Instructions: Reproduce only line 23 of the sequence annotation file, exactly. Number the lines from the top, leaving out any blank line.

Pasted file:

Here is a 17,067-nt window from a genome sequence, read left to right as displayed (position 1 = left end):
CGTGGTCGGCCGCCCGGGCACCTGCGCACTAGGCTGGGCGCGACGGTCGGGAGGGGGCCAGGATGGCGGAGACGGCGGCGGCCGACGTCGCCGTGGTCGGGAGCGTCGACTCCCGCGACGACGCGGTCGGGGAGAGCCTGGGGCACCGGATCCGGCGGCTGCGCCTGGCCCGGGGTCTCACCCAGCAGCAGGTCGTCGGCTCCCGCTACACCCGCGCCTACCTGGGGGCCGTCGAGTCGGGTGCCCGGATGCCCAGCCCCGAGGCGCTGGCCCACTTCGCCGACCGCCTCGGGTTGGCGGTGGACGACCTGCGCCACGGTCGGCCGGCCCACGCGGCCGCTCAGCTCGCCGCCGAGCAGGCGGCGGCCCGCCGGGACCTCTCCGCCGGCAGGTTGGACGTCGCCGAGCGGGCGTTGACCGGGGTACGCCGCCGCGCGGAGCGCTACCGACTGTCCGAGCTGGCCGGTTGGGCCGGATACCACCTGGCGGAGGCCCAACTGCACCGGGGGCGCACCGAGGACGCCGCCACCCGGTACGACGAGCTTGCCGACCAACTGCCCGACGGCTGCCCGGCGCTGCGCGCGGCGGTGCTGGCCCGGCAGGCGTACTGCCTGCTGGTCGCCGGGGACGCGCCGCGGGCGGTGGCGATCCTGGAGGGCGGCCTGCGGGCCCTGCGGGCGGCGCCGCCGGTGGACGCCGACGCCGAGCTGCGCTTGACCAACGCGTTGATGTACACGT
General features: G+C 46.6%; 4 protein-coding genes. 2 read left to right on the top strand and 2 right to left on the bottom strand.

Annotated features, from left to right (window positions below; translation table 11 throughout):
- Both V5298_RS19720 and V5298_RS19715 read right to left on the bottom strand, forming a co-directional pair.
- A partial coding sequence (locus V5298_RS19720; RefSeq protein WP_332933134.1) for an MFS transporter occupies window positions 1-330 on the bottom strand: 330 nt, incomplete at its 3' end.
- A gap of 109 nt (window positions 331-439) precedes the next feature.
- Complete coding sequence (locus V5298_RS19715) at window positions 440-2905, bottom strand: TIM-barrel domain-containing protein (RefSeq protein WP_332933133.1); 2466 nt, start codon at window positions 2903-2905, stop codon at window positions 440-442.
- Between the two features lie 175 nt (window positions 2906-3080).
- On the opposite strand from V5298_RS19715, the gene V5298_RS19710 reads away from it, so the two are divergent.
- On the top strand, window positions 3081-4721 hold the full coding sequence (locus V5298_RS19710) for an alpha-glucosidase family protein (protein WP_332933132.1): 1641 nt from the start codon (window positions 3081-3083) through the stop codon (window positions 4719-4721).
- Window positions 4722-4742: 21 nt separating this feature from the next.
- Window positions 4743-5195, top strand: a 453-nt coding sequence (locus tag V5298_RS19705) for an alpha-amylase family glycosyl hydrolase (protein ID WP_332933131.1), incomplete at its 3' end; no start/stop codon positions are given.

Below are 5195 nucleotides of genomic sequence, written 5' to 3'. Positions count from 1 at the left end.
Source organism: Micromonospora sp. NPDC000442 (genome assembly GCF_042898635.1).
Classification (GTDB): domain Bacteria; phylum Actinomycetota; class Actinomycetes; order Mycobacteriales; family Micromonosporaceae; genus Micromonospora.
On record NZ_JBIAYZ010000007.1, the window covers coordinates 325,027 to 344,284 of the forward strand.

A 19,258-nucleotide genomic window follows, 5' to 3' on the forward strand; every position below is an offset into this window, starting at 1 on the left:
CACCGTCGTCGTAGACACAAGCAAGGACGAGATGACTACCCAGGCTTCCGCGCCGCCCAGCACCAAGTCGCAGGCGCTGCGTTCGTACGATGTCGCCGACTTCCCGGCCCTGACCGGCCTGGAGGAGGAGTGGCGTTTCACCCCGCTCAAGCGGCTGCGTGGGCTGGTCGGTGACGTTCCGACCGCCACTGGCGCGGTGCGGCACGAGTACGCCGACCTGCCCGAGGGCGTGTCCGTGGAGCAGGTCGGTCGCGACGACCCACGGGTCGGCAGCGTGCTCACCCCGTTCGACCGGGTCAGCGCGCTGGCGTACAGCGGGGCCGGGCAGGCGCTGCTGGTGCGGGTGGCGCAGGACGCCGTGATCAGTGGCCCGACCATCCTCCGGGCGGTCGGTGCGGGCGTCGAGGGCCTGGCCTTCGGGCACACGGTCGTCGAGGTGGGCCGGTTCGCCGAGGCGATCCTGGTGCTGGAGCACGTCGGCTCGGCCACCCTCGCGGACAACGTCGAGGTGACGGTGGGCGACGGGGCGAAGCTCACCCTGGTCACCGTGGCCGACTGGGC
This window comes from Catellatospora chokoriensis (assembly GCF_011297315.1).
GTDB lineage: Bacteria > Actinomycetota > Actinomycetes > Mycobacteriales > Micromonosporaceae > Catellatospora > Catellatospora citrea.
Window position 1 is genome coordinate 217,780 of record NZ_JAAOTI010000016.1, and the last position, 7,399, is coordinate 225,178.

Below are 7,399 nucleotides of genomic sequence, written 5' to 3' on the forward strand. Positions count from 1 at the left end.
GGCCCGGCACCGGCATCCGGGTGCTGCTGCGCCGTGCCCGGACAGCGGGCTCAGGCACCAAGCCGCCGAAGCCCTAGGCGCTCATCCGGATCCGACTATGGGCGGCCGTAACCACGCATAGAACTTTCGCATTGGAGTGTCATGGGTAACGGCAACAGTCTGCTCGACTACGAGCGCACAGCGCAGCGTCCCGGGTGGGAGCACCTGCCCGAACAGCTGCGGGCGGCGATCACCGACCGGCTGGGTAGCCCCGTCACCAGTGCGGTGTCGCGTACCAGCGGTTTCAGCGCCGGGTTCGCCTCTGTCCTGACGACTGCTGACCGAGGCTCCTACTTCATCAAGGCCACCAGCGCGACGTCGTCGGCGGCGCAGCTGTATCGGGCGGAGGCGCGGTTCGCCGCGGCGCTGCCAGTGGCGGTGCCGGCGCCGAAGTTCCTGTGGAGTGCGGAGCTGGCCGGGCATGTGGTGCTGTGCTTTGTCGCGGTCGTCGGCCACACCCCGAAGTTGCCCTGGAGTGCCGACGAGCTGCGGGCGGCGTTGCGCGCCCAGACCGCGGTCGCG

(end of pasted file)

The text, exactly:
Below are 7,399 nucleotides of genomic sequence, written 5' to 3' on the forward strand. Positions count from 1 at the left end.